IREGENERATION 1923 film - marketing posternstead of focusing on the film’s action, which was expensive to produce, Norman Studios’ advertising campaign leaned into the film’s frank sexuality, with posters showing potential ticket buyers racy images of a naked Stella Mayo, only partly obscured by reeds and the darkness of the setting sun. These so called “Exploitation Accessories” also included the line “featuring Stella Mayo, Sensational Colored Screen Beauty!” to entice crowds in theater windows and lobbies. Even though it was Mayo’s first movie, Norman was determined to make her name and image a constant throughout the movie’s promotion, linking back to his dream of ushering in a new lineup of Black movie stars. However, REGENERATION was ultimately Mayo’s only movie. Norman even managed to get the film through some strict state censors with only minor cuts, removing any close-up shots of Violet’s (Stella Mayo) bound hands and feet and one sequence where Violet threatens the entire ship’s crew at gunpoint.

REGENERATION 1923 film still of characters on a boat. A woman points a pistol at several passengers who have their hands up.The gambit worked; REGENERATION was officially released on Christmas in 1923 and quickly turned into one of the most lucrative films Norman Studios would ever produce. REGENERATION went on a roadshow around the country, playing to packed houses in Jacksonville, Miami, Birmingham, Knoxville, Kansas City, New York City and Washington, DC. It smashed box office records in Dallas. Lines were reported stretching around the block in New Orleans.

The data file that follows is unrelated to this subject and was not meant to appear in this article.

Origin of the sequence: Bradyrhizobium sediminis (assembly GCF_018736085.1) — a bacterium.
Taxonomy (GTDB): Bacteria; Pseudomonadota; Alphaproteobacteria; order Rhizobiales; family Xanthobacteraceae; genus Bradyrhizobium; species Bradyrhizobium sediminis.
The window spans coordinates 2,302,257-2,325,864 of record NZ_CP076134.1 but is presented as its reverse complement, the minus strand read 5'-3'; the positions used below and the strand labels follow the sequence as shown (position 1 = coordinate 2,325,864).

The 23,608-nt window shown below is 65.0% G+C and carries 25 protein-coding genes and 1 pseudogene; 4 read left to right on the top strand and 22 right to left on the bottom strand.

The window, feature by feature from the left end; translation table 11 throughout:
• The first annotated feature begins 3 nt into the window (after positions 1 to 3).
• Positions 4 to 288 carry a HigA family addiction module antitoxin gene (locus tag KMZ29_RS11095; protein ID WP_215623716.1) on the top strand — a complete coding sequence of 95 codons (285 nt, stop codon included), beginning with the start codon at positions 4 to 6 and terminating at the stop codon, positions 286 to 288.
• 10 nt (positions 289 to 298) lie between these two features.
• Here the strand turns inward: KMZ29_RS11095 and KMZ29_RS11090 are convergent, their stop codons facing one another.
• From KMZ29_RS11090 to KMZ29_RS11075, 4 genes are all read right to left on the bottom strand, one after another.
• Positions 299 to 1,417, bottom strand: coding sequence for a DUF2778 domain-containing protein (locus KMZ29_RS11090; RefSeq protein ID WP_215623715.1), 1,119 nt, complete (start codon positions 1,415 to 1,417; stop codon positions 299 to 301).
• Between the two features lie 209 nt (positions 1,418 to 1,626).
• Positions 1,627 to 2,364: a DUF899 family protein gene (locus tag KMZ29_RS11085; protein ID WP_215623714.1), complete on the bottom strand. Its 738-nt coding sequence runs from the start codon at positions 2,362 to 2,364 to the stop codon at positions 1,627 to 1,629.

The public’s appetite for this wave of “race films” eventually died down, and Norman Studios closed up shop for good with the arrival of the talkies. Despite their unprecedented numbers, most of these film prints do not survive. REGENERATION remains a groundbreaking film which proudly promoted its all-Black cast with provocative imagery. Stella Mayo’s compelling screen presence, the film’s unabashed sexuality and Norman Studios’ ambitious distribution and marketing strategy all contributed to the film’s unparalleled crossover success, and it holds up today as a milestone achievement in film production and business savvy. Just recently, the Academy of Motion Picture Arts and Sciences’ Academy Museum displayed a landmark exhibition of Black cinema’s visual culture to enhance scholarship and inspire the next generation of storytellers that took its name from this picture, in the hope that the legacy of Black filmmaking will no longer be overlooked in the regeneration of our nation’s cultural heritage.

Watch the surviving reel of REGENERATION:


A History in the Making. Norman Studios. (n.d.)

Jackson, J. A. (1923). In the Interest of the Colored Actor, Actress and Musician of America. The Billboard, 35(12), 56–57.

Klotman, P. R. (2001). Planes, Trains, and Automobiles: The Flying Ace, the Norman Company, and the Micheaux Connection. In P. Bowser, J. Gaines, & C. Musser (Eds.), Oscar Micheaux and His Circle: African-American Filmmaking and Race Cinema of the Silent Era (pp. 161–177). Indiana University Press.

Lupack, B. T., & Martin, M. T. (2014). “A Risky Experiment”: Zircon and Regeneration. In Richard E. Norman and Race Filmmaking (pp. 118–161). Indiana University Press.

Movie Poster, Regeneration Poster Package. 1923. Richard Mette Collection. University of North Florida, Thomas G. Carpenter Library Special Collections and Archives. UNF Digital Commons,

Regeneration. Norman Studios. (n.d.). films/regeneration/

“Regeneration,” American Film Institute Catalog, accessed November 9, 2023,